Sharing the Road is a Two Way Street


Life in the Bike Lane

By Tom Frady

Share the Road.

I remember seeing that sign for the first time. Actually, my wife had seen it on a winding section of Highway One above Fort Bragg somewhere, and pointed it out to me. Because it had a picture of bike on it, I assumed it was a warning to drivers to watch out for riders, be nice and don’t run over them.

But, as a wise man (me) once said, “sharing the road is a two way street”. We cyclists should do all we can to make it easier for drivers to share the road with us (and we are nearly all drivers, too).

The number of bike riders on our streets and roads has increased over the past few years. The pandemic has also produced a large number of “Covid-Riders” – bike riders who dusted off the ol’ Huffy as a way to get some exercise and kill some time while waiting for their test to come back.

Over that last few years, I have put forth the following suggestions several times, but they all bear repeating. It may be hard to believe, but not everyone has read every “Life in the Bike Lane” since 2013.

(Update: I think I now have six readers, unless my wife has stopped reading this column, again. In that case, I still have only five.)

Although there is nothing that angers motorists more than bike riders running stop signs, there is more to bikes and stop signs than that. Not stopping completely at stop signs when cars are present makes a cyclist’s intentions unclear to the motorist. If the rider continues to roll, even at one mph, a driver can be confused about whether or not the rider plans to cross, especially as the bike inches into the intersection. What ensues is that “you go, no you go, OK I’ll go, OK I’ll go”, followed by a series of waves and hand gestures. Just stop. Put your foot down.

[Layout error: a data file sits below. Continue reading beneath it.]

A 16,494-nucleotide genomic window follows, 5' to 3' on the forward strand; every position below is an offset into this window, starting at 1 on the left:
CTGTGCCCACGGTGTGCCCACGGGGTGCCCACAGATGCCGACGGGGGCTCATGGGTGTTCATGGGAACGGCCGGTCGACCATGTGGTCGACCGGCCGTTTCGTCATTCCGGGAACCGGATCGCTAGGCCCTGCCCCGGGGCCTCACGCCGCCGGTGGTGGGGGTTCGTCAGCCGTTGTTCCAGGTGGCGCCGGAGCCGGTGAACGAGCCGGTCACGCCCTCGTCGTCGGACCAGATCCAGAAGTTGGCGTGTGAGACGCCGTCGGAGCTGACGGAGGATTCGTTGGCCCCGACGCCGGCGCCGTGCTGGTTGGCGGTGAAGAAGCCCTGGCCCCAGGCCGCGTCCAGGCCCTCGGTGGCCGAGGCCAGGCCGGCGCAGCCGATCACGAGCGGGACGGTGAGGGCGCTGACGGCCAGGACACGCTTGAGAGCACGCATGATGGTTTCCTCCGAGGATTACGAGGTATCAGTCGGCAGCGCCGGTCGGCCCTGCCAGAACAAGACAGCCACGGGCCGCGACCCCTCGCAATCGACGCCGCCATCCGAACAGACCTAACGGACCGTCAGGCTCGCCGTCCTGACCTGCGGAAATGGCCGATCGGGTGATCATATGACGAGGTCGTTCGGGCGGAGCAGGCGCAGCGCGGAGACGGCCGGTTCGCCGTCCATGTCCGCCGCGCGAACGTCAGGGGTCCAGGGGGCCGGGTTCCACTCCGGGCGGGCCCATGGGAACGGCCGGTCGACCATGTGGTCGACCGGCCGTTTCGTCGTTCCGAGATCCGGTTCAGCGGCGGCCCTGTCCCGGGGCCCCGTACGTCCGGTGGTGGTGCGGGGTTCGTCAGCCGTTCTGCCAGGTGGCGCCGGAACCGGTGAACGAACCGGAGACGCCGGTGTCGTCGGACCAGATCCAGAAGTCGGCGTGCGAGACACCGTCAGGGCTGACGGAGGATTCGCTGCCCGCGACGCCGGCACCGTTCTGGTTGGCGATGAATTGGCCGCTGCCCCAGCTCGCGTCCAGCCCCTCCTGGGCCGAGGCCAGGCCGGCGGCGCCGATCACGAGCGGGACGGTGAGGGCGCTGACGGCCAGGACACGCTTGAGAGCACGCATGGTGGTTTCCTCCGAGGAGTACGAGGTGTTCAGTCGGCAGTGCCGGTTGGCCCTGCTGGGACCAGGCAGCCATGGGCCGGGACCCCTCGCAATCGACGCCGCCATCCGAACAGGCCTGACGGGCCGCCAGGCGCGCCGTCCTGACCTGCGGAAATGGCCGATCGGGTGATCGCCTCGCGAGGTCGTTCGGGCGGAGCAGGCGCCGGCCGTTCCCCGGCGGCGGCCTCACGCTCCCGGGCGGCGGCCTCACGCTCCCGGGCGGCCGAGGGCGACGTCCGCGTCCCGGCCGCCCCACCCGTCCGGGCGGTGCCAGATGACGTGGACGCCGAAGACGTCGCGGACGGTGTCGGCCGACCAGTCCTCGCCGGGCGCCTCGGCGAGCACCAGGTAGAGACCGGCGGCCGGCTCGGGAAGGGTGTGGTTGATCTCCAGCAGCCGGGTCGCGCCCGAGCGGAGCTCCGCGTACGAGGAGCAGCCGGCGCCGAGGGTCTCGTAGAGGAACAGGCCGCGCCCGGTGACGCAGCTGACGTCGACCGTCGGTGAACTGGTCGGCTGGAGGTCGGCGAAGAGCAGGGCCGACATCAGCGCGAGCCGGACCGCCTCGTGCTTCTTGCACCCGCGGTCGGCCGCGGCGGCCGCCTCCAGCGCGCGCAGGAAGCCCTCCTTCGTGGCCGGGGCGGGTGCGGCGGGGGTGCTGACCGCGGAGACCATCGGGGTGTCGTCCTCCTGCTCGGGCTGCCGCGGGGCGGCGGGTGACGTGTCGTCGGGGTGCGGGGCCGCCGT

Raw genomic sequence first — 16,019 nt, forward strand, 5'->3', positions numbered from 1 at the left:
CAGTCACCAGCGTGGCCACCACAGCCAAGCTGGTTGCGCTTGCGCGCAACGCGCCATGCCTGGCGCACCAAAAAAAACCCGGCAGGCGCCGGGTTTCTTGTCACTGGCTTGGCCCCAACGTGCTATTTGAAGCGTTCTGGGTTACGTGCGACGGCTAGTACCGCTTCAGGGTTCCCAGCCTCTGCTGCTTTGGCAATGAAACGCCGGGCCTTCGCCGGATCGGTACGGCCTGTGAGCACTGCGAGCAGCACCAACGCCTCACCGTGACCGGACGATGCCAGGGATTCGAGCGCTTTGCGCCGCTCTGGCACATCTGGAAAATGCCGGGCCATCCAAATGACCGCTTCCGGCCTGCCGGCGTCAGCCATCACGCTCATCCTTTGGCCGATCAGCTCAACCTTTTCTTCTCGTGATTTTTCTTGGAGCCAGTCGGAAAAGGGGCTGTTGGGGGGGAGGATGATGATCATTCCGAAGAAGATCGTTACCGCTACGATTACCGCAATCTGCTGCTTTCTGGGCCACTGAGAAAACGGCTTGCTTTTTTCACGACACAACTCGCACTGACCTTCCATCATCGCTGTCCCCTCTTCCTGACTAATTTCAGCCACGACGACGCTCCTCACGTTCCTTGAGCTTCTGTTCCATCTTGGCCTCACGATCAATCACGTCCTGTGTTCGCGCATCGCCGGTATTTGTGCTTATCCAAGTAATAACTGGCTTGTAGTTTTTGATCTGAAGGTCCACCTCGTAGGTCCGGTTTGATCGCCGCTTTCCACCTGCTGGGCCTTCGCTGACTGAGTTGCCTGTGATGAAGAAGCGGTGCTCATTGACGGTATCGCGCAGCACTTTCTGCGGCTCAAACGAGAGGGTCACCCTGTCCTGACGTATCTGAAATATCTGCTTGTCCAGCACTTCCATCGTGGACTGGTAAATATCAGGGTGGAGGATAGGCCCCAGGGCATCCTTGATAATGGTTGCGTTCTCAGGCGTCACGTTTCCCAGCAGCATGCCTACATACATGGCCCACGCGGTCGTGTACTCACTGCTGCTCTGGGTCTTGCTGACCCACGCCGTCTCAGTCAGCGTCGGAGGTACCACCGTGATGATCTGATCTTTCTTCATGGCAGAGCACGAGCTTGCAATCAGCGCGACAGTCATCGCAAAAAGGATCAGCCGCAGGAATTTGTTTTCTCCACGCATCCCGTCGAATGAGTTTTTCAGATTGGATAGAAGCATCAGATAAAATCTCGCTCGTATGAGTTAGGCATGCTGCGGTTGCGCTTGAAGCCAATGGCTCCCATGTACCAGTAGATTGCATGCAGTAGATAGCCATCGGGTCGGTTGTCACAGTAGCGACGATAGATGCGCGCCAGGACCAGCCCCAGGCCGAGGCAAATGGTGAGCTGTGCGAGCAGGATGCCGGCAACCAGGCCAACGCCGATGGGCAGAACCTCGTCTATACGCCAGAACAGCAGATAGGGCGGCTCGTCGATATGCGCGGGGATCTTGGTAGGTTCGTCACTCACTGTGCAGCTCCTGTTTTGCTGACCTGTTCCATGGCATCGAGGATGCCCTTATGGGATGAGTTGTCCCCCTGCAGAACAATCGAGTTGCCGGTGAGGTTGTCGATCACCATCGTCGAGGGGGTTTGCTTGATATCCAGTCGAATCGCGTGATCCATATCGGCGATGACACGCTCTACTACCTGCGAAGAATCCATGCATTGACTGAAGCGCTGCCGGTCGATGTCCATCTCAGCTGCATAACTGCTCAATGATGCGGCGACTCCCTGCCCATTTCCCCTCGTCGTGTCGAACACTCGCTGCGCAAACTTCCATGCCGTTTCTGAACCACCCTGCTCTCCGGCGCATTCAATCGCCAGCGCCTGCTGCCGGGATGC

Cyclists should observe standard right of way conventions, and proceed in turn. The first bike or car to the intersection goes first. Tie goes to the one on the right.

Many drivers, in an attempt to be helpful and friendly, will wave bike riders through a stop sign, even when the riders do not have the right of way. Bike riders don’t like to lose momentum at intersections, so this is usually appreciated. It is likely to speed up the entire stop/start process for everyone, too. Imagine a bunch of riders stopping, then, one-by-one, getting going again.

But be very careful. There is no way to be sure other drivers at the intersection feel the same, or saw the signal from the first driver. If it is safe to proceed, be sure to thank the driver with a wave. If you are a driver, please don’t stop in the middle of the intersection, then wave the riders through.

Making sure a cyclist can be seen goes beyond bright jerseys and blinkie lights. We have all seen large trucks with a sign saying “If you can’t see my mirrors, I can’t see you”. If you are behind a car at a stop sign or stop light, make sure you can be seen in the car’s mirrors. If you are stopped to the right of a car at a stop light, be sure the driver knows you are there by moving forward. Watch for blinkers and look at the front wheel to see if it is positioned for a right turn. A bike rider really doesn’t want to be on the right side of a car turning right.

As bike riders, we are vulnerable on the road, and rely on drivers to act responsibly. Let’s be sure to return the favor.

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